Quebec has announced a fresh wave of restrictions, closures and a nightly curfew to curb the spread of COVID-19.
Premier François Legault said the latest set of measures, which will be in effect from Jan. 9 to Feb. 8, are necessary as cases, deaths and hospitalizations climb.
“When we say we are giving an electroshock it’s really for four weeks, a period that should make a difference,” he said Wednesday.
Here’s your guide to the latest set of rules aimed at breaking the second novel coronavirus wave.
How does curfew work exactly?
A nightly curfew will be in effect starting Saturday across the province, with the exception of Northern Quebec.
People will be required to stay home or on their property from 8 p.m. to 5 a.m. every night until Feb. 8. The fines for breaking curfew range from $1,000 to $6,000.
There are some exceptions to the rule. Quebecers are able to leave their residence for emergency medical care, work, running out for essential items and “humanitarian reasons.” A full list of exceptions is provided on the government’s website.
Public Security Minister Geneviève Guilbault says those people will have to be able to prove to police as to why they are out. Workers, for example, should have an attestation from their employer.
As part of the exceptions, people can also walk their dogs within a one-kilometre radius outside of their homes.
During curfew, all retail and grocery stores (including dépanneurs) will be required to close no later than 7:30 p.m. every night.
Pharmacies and gas stations (and dépanneurs attached to them) maintain their current schedules but can only sell essential products such as medications, gas and food.
Montreal public transit authorities say the curfew will not affect service for buses, metros and trains.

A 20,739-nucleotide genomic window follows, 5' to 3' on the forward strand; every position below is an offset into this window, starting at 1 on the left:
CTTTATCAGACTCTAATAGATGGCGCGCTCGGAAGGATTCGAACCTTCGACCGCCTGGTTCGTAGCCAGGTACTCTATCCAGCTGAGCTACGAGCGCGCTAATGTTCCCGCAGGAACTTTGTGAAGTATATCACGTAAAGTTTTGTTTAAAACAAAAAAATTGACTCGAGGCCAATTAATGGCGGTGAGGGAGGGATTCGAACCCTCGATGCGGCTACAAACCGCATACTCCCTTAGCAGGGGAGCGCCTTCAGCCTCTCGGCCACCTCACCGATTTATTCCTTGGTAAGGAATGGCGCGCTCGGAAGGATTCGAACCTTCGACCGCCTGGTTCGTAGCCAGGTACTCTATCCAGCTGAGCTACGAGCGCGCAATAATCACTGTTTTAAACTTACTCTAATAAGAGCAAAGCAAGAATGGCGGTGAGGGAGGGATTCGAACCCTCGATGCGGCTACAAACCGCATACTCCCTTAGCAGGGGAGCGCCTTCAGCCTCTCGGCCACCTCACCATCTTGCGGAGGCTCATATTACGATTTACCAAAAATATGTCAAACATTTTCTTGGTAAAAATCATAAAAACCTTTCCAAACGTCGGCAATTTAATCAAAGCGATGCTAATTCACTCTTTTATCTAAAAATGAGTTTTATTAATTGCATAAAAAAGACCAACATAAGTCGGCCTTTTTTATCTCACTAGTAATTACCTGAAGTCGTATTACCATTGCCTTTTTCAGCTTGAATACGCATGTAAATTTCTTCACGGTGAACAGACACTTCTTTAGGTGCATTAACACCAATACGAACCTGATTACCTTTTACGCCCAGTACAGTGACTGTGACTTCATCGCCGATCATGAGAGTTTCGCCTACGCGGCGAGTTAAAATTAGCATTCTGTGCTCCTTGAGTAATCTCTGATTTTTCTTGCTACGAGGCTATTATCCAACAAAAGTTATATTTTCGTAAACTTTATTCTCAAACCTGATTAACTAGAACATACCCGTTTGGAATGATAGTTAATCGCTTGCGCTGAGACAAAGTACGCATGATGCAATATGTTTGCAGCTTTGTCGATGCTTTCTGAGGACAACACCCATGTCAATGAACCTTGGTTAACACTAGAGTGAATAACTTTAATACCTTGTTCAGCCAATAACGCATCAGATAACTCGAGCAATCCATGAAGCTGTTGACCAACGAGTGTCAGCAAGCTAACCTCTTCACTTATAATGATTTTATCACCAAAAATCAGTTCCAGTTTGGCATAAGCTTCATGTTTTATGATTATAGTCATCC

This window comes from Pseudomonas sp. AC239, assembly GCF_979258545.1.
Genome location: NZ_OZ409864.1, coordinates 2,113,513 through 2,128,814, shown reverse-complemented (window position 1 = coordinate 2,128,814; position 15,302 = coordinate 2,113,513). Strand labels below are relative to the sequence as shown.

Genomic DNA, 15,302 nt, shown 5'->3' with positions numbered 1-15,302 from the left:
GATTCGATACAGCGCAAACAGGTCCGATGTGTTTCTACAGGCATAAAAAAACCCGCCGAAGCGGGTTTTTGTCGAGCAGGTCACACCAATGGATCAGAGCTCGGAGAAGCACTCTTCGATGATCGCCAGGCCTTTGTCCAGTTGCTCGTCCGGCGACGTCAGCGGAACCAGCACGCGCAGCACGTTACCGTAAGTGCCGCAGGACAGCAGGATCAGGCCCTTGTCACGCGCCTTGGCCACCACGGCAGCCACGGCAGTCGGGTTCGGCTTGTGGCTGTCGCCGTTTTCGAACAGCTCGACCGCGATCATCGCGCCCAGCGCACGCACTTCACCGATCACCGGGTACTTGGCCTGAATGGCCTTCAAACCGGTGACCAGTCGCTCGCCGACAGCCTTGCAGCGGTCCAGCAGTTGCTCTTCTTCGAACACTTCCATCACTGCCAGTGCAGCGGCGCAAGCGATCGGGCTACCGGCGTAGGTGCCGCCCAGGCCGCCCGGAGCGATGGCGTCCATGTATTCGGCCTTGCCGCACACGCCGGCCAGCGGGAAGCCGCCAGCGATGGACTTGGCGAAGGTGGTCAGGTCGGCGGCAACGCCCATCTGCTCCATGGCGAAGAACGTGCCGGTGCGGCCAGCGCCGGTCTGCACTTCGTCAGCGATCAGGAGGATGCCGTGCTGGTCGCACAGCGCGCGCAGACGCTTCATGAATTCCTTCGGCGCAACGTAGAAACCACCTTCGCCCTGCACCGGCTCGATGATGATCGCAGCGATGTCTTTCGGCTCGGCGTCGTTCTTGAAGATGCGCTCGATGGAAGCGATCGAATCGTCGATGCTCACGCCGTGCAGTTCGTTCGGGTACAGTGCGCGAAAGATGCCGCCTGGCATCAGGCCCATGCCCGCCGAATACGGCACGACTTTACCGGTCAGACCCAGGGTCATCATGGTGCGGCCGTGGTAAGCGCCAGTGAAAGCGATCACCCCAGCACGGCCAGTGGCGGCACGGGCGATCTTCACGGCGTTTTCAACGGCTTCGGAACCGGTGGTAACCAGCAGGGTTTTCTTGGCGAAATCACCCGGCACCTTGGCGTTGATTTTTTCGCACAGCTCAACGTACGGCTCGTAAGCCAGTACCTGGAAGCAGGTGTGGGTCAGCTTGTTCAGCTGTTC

Are schools reopening and are there any new measures for students?
Elementary and preschools schools will reopen as planned on Jan. 11. Under the new rules, students in Grades 5 and 6 must wear masks in classrooms.
High schools will remain physically shuttered for an additional week. Students will return to the classroom on Jan. 18 and those in Grades 9, 10 and 11 will continue coming in every second day.
All high school students will be given two disposable masks.
High school and adult education students must continue wearing masks as required.
What about CEGEPS and universities?
Remote learning is prioritized and will continue as planned. Internships and laboratories are allowed.
Are gatherings and socializing banned?
Yes. The province prohibits all gatherings — both indoor and outdoor — of individuals from different households.
Under the plan, Quebecers cannot have visitors from another address over to their home unless it’s for planned work. Informal caregivers and individuals offering support or services are also allowed.
Those who live alone may, however, visit one other person who lives alone. It has to be the same person.
Are skiing and walking allowed? What about indoor sports?
Quebec says sports and recreational activities “must from now on be limited to the family bubble.”
Walking and skiing are allowed if it doesn’t occur in groups and takes place before curfew. That means ski hills can stay open.
Starting Jan. 9, indoor sports are banned. There are a few exceptions, though, for physical education classes in schools, athletes’ training, and professional sports that have been given the green light by public health.
Are businesses closed? What about stores, bars, restaurants and gyms?
All businesses deemed non-essential by the provincial government remain closed until Feb. 8. This includes gyms, bars, theatres and museums among other businesses.
For restaurants, takeout and delivery is permitted. Dining rooms are still off-limits.
Retail stores are still closed, but curbside pickup will be allowed.
Hairdressers, barbers and spas, which were shut down on Dec. 25 as part of the holiday lockdown, also stay closed.
Are manufacturers and construction allowed to stay open?
The province has given the green light to allow manufacturing and construction to continue — but “reduced to a minimum to complete current commitments.”
“Teleworking is mandatory when possible and shifts must be adjusted to limit the staff present at any time on production and construction sites,” the government says.
Are offices open?
Quebec is still requiring work from home for office workers until Feb. 8. “except for workers whose public- or private-sector employers deem their presence necessary to pursue the organization’s activities.”
— with files from Global News’ Annabelle Olivier and The Canadian PressView link »